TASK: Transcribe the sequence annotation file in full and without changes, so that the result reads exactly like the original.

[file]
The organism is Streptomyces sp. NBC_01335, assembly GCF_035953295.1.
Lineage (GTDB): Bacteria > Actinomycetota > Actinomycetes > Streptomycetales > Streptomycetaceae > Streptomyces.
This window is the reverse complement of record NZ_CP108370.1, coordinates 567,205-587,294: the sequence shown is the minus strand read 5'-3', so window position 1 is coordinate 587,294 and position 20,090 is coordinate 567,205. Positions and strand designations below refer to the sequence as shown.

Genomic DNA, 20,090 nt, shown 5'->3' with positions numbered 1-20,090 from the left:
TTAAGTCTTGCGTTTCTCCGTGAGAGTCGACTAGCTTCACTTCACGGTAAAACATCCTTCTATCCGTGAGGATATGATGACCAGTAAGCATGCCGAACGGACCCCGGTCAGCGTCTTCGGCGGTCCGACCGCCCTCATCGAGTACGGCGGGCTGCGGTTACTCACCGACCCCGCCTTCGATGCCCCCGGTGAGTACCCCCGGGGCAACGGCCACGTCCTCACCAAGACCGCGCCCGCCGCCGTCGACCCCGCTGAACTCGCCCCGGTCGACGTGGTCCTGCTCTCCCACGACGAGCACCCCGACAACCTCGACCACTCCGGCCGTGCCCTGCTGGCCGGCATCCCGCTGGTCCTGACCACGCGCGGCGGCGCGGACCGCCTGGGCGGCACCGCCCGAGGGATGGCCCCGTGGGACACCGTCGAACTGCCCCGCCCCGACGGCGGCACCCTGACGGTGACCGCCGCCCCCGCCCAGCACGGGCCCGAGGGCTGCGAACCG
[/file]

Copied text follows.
The organism is Streptomyces sp. NBC_01335, assembly GCF_035953295.1.
Lineage (GTDB): Bacteria > Actinomycetota > Actinomycetes > Streptomycetales > Streptomycetaceae > Streptomyces.
This window is the reverse complement of record NZ_CP108370.1, coordinates 567,205-587,294: the sequence shown is the minus strand read 5'-3', so window position 1 is coordinate 587,294 and position 20,090 is coordinate 567,205. Positions and strand designations below refer to the sequence as shown.

Genomic DNA, 20,090 nt, shown 5'->3' with positions numbered 1-20,090 from the left:
TTAAGTCTTGCGTTTCTCCGTGAGAGTCGACTAGCTTCACTTCACGGTAAAACATCCTTCTATCCGTGAGGATATGATGACCAGTAAGCATGCCGAACGGACCCCGGTCAGCGTCTTCGGCGGTCCGACCGCCCTCATCGAGTACGGCGGGCTGCGGTTACTCACCGACCCCGCCTTCGATGCCCCCGGTGAGTACCCCCGGGGCAACGGCCACGTCCTCACCAAGACCGCGCCCGCCGCCGTCGACCCCGCTGAACTCGCCCCGGTCGACGTGGTCCTGCTCTCCCACGACGAGCACCCCGACAACCTCGACCACTCCGGCCGTGCCCTGCTGGCCGGCATCCCGCTGGTCCTGACCACGCGCGGCGGCGCGGACCGCCTGGGCGGCACCGCCCGAGGGATGGCCCCGTGGGACACCGTCGAACTGCCCCGCCCCGACGGCGGCACCCTGACGGTGACCGCCGCCCCCGCCCAGCACGGGCCCGAGGGCTGCGAACCG